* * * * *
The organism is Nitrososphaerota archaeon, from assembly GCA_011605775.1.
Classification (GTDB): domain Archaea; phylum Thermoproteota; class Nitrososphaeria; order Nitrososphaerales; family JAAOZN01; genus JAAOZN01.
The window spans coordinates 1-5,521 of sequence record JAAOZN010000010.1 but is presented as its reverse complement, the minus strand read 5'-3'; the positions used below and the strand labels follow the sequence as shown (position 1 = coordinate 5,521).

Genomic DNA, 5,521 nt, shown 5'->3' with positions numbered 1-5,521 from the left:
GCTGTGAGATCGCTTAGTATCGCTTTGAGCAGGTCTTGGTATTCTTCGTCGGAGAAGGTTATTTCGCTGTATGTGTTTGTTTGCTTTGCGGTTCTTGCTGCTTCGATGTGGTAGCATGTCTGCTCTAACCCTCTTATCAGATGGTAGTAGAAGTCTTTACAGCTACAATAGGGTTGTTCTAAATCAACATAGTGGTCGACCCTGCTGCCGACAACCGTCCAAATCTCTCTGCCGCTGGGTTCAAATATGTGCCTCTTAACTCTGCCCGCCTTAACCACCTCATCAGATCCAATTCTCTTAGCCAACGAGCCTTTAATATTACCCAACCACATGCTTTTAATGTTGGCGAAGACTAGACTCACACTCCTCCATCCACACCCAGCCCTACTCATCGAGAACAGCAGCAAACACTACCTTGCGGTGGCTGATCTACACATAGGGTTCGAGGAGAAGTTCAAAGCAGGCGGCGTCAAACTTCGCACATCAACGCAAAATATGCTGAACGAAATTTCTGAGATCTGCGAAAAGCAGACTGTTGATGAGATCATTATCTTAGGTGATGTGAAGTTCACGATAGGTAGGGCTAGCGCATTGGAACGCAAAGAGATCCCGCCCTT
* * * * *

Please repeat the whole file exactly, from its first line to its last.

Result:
The organism is Nitrososphaerota archaeon, from assembly GCA_011605775.1.
Classification (GTDB): domain Archaea; phylum Thermoproteota; class Nitrososphaeria; order Nitrososphaerales; family JAAOZN01; genus JAAOZN01.
The window spans coordinates 1-5,521 of sequence record JAAOZN010000010.1 but is presented as its reverse complement, the minus strand read 5'-3'; the positions used below and the strand labels follow the sequence as shown (position 1 = coordinate 5,521).

Genomic DNA, 5,521 nt, shown 5'->3' with positions numbered 1-5,521 from the left:
GCTGTGAGATCGCTTAGTATCGCTTTGAGCAGGTCTTGGTATTCTTCGTCGGAGAAGGTTATTTCGCTGTATGTGTTTGTTTGCTTTGCGGTTCTTGCTGCTTCGATGTGGTAGCATGTCTGCTCTAACCCTCTTATCAGATGGTAGTAGAAGTCTTTACAGCTACAATAGGGTTGTTCTAAATCAACATAGTGGTCGACCCTGCTGCCGACAACCGTCCAAATCTCTCTGCCGCTGGGTTCAAATATGTGCCTCTTAACTCTGCCCGCCTTAACCACCTCATCAGATCCAATTCTCTTAGCCAACGAGCCTTTAATATTACCCAACCACATGCTTTTAATGTTGGCGAAGACTAGACTCACACTCCTCCATCCACACCCAGCCCTACTCATCGAGAACAGCAGCAAACACTACCTTGCGGTGGCTGATCTACACATAGGGTTCGAGGAGAAGTTCAAAGCAGGCGGCGTCAAACTTCGCACATCAACGCAAAATATGCTGAACGAAATTTCTGAGATCTGCGAAAAGCAGACTGTTGATGAGATCATTATCTTAGGTGATGTGAAGTTCACGATAGGTAGGGCTAGCGCATTGGAACGCAAAGAGATCCCGCCCTT